A woman named Delta after leaving her husband sets out to pursue her dream of being a singer, So she goes to Nashville and gets a job as a waitress while trying to make it. But she drives her boss mad because she is incompetent.
TV producer Jill Kurland reluctantly lets her widowed mom Edie move in with her in NYC. They squabble especially when Edie gets a job on the same show. Ken is Edie's new friend, Naomi a ... See full summary »
Secret Service agent Jerome Daggett was head of the Presidential Protection Detail's elite A-team, until he jumped in the wrong direction when an assassin opened fire on the President. ... See full summary »
David Alan Grier,
Gaby's mother Jean strives for perfection while stepdad Steven is easygoing concerning the 11-year-old. Best friend Jane's mom Dorie is more permissive. The girls have pesky younger brothers Evan and Neal plus Gaby's bossy sis Samantha.
Following her husband Ray's death, Suzanne Sugarbaker moves to Washington to fill her husband's seat in Congress, dragging along her developmentally-disabled brother Jim, and adopted daughter Desi. When she arrives, the only ones willing to work under her are Sissy the drunk, Natty the square, and Malone the frail homemaker. Written by
This spin-off came 4 years after Delta Burke's bitter departure from Designing Women (1986), which was the subject of extensive tabloid fodder. Burke eventually reconciled with creator Linda Bloodworth-Thomason and agreed to reprise her role in this series, citing it as a major turning point in her life. See more »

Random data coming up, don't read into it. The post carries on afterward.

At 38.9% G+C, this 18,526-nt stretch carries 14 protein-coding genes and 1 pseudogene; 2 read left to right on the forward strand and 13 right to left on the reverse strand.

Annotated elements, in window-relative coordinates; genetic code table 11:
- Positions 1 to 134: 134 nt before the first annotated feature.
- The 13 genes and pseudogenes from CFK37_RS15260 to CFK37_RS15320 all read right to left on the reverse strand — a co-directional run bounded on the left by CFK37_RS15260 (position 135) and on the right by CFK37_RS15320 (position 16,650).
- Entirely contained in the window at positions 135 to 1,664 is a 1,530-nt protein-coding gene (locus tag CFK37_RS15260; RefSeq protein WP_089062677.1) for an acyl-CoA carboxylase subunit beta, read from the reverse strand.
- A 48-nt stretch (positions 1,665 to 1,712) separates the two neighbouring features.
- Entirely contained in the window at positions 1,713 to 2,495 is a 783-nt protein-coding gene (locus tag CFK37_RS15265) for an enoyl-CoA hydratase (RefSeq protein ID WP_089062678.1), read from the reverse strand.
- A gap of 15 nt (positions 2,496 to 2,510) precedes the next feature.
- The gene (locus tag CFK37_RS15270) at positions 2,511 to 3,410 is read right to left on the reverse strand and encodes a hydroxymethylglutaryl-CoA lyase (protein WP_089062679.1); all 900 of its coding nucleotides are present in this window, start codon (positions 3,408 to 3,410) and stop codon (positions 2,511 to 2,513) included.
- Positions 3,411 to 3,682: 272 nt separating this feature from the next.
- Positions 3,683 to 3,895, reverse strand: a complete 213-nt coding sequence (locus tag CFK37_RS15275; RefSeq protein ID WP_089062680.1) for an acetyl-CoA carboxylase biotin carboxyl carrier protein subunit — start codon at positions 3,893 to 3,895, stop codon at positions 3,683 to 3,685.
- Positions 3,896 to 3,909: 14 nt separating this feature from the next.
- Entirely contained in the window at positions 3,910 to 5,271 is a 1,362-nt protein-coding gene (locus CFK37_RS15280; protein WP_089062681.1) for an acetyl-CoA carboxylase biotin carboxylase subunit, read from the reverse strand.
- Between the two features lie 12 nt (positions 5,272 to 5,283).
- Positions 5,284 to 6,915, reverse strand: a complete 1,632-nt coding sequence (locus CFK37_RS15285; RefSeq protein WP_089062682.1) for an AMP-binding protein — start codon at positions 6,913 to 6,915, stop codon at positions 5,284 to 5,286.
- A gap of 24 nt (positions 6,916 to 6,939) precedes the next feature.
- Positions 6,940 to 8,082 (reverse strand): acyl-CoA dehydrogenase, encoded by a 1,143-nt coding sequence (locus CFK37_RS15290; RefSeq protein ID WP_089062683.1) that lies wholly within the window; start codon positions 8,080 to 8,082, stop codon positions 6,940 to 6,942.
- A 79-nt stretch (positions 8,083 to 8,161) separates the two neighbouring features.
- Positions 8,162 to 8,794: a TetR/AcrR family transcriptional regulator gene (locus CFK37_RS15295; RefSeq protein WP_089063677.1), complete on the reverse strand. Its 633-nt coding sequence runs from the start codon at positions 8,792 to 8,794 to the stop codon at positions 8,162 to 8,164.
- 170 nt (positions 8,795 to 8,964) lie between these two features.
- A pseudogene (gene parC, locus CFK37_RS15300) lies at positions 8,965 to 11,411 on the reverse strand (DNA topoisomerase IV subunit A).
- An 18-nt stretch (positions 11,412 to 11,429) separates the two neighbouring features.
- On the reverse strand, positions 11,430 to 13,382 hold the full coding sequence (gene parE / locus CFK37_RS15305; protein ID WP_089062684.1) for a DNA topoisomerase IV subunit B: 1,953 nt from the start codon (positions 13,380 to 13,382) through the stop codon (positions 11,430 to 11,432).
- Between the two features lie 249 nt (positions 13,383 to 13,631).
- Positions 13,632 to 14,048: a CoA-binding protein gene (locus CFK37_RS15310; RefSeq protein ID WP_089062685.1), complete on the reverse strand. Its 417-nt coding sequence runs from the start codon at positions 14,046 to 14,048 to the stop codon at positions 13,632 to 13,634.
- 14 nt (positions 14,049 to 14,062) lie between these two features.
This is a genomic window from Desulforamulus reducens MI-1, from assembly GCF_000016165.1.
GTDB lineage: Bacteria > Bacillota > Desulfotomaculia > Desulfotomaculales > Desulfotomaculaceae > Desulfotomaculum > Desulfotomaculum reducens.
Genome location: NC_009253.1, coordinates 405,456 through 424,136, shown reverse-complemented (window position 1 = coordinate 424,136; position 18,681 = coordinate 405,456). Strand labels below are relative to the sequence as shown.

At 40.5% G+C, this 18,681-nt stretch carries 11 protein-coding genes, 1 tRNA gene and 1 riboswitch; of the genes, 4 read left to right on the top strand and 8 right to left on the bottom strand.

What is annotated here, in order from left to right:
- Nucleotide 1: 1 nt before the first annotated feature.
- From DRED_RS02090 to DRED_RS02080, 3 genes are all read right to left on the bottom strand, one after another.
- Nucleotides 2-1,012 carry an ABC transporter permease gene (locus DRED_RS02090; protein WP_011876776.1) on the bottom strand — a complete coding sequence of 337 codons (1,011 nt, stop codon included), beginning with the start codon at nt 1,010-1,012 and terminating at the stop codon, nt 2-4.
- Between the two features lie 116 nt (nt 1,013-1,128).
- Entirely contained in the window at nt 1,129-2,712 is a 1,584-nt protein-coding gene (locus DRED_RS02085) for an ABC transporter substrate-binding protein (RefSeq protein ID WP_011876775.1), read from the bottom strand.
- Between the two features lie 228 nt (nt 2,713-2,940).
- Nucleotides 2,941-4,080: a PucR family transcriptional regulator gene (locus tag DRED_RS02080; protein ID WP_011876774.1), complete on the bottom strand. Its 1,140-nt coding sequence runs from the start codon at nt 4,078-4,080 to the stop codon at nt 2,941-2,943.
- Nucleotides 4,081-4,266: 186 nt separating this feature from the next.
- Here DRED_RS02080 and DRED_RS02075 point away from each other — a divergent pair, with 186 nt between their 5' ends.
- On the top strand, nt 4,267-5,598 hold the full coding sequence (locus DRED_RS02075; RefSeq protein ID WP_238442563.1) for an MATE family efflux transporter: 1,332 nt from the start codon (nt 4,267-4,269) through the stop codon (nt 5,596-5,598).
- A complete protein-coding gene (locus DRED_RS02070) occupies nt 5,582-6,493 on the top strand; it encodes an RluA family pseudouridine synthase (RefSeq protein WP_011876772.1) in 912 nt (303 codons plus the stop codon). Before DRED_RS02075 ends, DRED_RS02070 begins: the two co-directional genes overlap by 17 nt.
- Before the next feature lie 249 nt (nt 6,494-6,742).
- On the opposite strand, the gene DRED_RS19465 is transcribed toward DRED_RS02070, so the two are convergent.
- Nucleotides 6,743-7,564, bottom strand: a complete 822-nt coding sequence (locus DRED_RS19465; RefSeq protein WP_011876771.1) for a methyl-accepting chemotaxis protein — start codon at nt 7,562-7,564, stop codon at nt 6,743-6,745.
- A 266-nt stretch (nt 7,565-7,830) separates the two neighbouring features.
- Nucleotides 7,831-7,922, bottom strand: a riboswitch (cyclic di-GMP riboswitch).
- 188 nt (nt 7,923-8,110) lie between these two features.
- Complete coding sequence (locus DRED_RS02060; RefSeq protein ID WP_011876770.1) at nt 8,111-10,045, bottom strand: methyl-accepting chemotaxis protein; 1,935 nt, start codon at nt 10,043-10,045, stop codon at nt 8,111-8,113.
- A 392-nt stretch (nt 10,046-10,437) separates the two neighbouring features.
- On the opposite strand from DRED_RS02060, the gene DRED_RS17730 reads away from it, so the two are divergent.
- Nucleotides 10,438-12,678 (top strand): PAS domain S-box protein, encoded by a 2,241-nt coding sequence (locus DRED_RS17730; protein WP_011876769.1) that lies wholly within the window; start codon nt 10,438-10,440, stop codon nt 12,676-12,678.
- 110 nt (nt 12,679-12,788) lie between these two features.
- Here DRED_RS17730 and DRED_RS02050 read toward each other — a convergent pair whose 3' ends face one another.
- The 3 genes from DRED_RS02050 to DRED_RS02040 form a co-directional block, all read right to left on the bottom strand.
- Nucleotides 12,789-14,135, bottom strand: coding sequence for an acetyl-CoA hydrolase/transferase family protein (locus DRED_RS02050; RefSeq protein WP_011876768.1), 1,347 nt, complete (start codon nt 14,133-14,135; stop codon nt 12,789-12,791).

Newt Gingrich looks like the guy you'd hire to be the baby at a New Year's Eve party!
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Following Delta Burke's very public off-screen battle with her "Designing Women" employers and her abrupt departure, a spin-off seemed implausible -- though it did happen a year and a half after her former series went off the air. The spin-off had a sharp-wit and lovable characters, but it was doomed and plagued with problems from the start.
The zingers flew fast and hard. Suzanne still had the beauty queen mentality and self-involvement, but the character grew and became a bit more responsible during her absence from the previous series. Teri Garr frequently out-shined the rest of the cast, consistently nailing her utterly hilarious one-liners and speeches as former-drunk Press Secretary Sissy ("like 'Mississippi,' except with an 'S' and a 'Y' and without the 'issipipi'). Garr has taken a lot of wonderful roles in her career, but in my mind, Sissy was THE funniest. Patricia Heaton was oddly well-suited to play the bun-wearing, humorless, overly conservative Administrative Assistant Natty. And Valerie Mahaffey was, as always, delightful to watch as the naive, completely off-kilter, recent divorcée secretary Malone.